As I flew to Sophia Antipolis for the twenty second plenary session of the ETSI NFV Industry Specification Group (ISG), I reflected how far we had come since publication of the now famous white paper introducing the NFV concept.
Until that moment in October 2012, the term “Network Function Virtualisation” did not exist, it had emerged from a meeting of the founding group in Paris in the summer of 2012 to distinguish the topic from SDN which by then was gaining momentum. We were all experienced telecommunications R&D leaders who knew that our goals were ambitious and would be highly disruptive to the industry, so we would need to be extraordinarily diligent to bring all the industry players on board, large and small, and with everyone able to be heard and to contribute their energies and expertise.
We chose ETSI to host the effort for many different reasons, but perhaps the most important ones were transparency of governance proven by many years of global standards development, and open membership for small players, especially independent software vendors whom we felt would be important contributors. We have never regretted the decision to come to ETSI who have provided fantastic support, and the rigorously consensus-driven decision-making process has kept us grounded.
All of that seemed so long ago and I couldn’t have imagined that along the way I would move to the United States and start a new career in the cable industry while retaining my role as chair of the ETSI NFV Network Operator Council. After a 40+ year R&D career in BT, it was a seamless transition that was as unlikely as it was life changing for me.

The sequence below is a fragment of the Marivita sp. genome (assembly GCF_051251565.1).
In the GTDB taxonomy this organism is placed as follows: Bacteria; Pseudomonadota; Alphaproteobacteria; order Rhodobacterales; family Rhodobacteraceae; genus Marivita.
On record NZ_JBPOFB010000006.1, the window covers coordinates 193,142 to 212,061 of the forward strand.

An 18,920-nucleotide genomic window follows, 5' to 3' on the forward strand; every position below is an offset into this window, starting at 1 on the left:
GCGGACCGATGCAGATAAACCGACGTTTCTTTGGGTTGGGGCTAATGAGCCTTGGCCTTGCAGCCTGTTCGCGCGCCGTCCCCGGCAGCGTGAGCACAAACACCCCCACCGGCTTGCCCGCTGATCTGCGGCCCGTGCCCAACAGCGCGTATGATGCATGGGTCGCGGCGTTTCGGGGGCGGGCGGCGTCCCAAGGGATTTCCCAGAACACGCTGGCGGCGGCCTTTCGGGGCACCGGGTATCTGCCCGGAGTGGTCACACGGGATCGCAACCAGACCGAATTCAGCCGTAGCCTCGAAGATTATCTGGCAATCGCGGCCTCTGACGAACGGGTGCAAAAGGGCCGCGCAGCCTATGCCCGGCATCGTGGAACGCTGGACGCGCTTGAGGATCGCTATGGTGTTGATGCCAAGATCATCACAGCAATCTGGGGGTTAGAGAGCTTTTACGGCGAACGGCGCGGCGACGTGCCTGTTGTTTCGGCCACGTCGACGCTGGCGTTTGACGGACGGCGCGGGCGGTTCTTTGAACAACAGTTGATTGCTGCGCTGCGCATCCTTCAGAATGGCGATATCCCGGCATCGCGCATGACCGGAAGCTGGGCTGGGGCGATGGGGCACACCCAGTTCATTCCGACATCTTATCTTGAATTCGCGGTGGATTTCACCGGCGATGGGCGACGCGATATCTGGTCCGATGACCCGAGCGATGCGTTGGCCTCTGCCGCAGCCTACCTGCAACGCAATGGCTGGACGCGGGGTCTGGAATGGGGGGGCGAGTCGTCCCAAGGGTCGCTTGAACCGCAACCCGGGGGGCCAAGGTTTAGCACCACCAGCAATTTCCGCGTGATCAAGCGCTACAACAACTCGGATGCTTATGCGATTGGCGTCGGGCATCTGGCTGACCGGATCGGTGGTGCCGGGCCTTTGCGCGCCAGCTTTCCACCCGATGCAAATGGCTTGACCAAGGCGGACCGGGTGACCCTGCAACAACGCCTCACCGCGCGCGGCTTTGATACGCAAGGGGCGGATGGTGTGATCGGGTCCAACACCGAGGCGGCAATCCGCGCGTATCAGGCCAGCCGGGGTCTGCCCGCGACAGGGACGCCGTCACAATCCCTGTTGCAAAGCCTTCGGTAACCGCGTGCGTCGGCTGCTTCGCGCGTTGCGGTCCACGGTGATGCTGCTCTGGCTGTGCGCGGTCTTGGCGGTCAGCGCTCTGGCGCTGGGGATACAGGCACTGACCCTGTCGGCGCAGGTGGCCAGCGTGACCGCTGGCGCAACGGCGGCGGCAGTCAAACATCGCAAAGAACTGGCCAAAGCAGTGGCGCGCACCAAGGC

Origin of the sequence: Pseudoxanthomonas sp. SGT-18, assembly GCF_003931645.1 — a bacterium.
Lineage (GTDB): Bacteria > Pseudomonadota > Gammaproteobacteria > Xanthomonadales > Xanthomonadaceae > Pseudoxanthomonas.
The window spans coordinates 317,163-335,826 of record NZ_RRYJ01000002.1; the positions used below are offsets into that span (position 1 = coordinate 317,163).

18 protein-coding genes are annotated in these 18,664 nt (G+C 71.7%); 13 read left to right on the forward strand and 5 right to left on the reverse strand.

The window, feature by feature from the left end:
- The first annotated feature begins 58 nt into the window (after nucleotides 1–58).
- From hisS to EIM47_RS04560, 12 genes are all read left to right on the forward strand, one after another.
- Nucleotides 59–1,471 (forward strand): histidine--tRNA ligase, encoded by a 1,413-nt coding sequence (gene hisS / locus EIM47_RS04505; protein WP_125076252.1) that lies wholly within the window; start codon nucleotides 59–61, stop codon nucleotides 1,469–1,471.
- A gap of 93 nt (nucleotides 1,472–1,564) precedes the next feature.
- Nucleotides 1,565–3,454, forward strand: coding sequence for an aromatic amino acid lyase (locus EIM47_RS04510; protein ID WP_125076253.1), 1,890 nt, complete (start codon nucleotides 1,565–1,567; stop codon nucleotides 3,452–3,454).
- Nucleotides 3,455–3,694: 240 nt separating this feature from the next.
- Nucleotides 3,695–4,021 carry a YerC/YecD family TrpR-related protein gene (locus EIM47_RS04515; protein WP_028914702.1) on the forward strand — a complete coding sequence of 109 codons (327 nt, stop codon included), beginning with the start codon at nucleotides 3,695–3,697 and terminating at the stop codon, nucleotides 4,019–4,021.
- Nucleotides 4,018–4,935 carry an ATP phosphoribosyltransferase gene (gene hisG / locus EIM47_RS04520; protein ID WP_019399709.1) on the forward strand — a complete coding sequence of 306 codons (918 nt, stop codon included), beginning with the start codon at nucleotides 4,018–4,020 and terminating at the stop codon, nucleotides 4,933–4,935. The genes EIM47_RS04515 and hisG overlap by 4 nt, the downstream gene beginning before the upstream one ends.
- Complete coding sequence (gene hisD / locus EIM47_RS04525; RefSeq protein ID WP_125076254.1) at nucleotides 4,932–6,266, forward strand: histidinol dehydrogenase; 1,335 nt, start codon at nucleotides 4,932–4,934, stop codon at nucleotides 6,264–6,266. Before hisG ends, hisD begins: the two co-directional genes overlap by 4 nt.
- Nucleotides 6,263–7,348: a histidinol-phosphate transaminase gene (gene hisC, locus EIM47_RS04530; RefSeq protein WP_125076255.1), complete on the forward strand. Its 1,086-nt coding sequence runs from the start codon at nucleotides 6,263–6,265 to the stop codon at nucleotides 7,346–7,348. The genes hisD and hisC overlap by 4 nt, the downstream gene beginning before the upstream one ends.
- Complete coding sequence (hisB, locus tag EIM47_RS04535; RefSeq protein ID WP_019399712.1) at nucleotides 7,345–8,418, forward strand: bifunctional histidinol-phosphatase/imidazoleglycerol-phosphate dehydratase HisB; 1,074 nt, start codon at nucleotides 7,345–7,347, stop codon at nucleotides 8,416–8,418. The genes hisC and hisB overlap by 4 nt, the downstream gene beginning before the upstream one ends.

Looking back over the past six years, there have been moments of great pride, such as when agreement was reached in a late-night session on the ETSI NFV Architectural Framework, interspersed with moments of doubt as strident voices from the world of software repeatedly criticized our efforts.
As with all things, time is a great leveler, five years on the NFV Architectural Framework has withstood the test of time and is being deployed at scale, and open source groups have begun to realize that the telecommunications networks environment is very different to the enterprise IT environment. Telecommunications networks are critical national infrastructures that underpin global commerce and security and as such demand analytical rigor and auditability that only implementations based on high quality specifications endorsed by the key stakeholders can provide.
Even as we took a page from the open source book and opened our draft specifications for external scrutiny and feedback and continually sought ways to speed up our work. And we founded OPNFV to enable open source groups to collaborate and provide feedback to ETSI NFV.